Economic impact of infrastructure projects

MQT on 2015-09-16
Session date: 
September 16, 2015
Question By: 
Fiona Twycross
Labour Group
Asked Of: 
The Mayor


What is the multiplier ratio currently associated with big infrastructure projects such as Crossrail and Crossrail 2?


Answer for Economic impact of infrastructure projects

Answer for Economic impact of infrastructure projects

Answered By: 
The Mayor

A number of appraisal metrics are used for major transport infrastructure projects, to help better understand their benefits and impacts. The term 'multiplier ratio' is typically used to refer to the additional jobs or economic activity that is generated as an indirect consequence of an investment.

For large transport infrastructure projects such as Crossrail and Crossrail 2, the direct benefits come from journey time savings, which makes the economy more efficient, as well as from large numbers of jobs created in the construction of the scheme. But they also have very large indirect impacts from enabling new housing and employment, which generate new levels of economic activity and jobs associated with additional local income and supplier purchases. The scale of these wider benefits will vary from project to project, depending on the amount of new housing and employment development that they help to enable. This is usually assessed by considering the physical potential of the type and scale of development that could come forward in the places in which a scheme will serve.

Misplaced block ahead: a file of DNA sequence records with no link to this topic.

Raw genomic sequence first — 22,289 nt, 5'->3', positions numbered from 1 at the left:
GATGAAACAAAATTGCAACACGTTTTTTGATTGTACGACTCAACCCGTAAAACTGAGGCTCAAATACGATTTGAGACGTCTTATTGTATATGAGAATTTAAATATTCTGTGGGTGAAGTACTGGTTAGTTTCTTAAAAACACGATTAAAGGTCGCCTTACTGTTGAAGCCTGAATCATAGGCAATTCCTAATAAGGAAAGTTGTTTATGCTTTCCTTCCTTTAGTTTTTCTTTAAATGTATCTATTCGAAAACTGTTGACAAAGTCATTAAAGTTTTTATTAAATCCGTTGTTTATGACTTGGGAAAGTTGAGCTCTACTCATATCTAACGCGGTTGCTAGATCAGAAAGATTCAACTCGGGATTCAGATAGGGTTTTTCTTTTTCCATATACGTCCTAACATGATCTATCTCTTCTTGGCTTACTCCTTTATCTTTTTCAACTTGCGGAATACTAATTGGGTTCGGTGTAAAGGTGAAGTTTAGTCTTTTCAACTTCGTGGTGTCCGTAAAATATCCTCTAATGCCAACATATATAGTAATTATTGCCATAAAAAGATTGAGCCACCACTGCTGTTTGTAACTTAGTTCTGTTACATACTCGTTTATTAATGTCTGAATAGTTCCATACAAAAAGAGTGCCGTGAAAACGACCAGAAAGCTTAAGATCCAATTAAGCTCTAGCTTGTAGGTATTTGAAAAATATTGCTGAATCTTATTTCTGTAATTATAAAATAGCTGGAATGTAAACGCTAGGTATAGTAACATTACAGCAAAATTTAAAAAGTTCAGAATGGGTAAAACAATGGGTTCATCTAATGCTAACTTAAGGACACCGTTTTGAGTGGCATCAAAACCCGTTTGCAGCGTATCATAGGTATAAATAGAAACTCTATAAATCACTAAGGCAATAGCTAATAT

It is estimated that Crossrail 1 will support the creation of an additional 63,000 jobs within the City of London and Canary Wharf, support 33,000 jobs in the rest of London including the West End and 85,000 jobs in the Thames Gateway. Across London and the South East, it will generate £42billion of Gross Value Added (GVA). Crossrail 2 is estimated to support the creation of 135,000 additional jobs in the Central Activities Zone (CAZ) and a further 70,000 jobs along the route. This will generate up to £102billion of GVA for the UK economy.